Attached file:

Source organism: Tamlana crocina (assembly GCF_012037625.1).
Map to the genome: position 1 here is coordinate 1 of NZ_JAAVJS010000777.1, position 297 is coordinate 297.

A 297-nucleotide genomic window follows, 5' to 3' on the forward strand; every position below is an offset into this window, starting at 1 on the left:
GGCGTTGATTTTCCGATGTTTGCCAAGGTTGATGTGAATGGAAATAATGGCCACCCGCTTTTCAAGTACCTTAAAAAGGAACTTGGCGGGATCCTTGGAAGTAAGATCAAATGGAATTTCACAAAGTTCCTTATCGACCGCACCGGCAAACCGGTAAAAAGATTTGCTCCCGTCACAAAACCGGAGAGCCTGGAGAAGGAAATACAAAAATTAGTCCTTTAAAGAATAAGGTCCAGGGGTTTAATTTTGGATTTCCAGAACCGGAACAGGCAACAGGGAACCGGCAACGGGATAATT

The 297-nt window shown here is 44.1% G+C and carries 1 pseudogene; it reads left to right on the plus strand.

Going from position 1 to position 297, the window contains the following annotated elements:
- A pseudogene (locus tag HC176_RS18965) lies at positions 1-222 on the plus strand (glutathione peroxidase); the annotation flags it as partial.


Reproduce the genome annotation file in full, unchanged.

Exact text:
Source organism: Tamlana crocina (assembly GCF_012037625.1).
Map to the genome: position 1 here is coordinate 1 of NZ_JAAVJS010000777.1, position 297 is coordinate 297.

A 297-nucleotide genomic window follows, 5' to 3' on the forward strand; every position below is an offset into this window, starting at 1 on the left:
GGCGTTGATTTTCCGATGTTTGCCAAGGTTGATGTGAATGGAAATAATGGCCACCCGCTTTTCAAGTACCTTAAAAAGGAACTTGGCGGGATCCTTGGAAGTAAGATCAAATGGAATTTCACAAAGTTCCTTATCGACCGCACCGGCAAACCGGTAAAAAGATTTGCTCCCGTCACAAAACCGGAGAGCCTGGAGAAGGAAATACAAAAATTAGTCCTTTAAAGAATAAGGTCCAGGGGTTTAATTTTGGATTTCCAGAACCGGAACAGGCAACAGGGAACCGGCAACGGGATAATT

The 297-nt window shown here is 44.1% G+C and carries 1 pseudogene; it reads left to right on the plus strand.

Going from position 1 to position 297, the window contains the following annotated elements:
- A pseudogene (locus tag HC176_RS18965) lies at positions 1-222 on the plus strand (glutathione peroxidase); the annotation flags it as partial.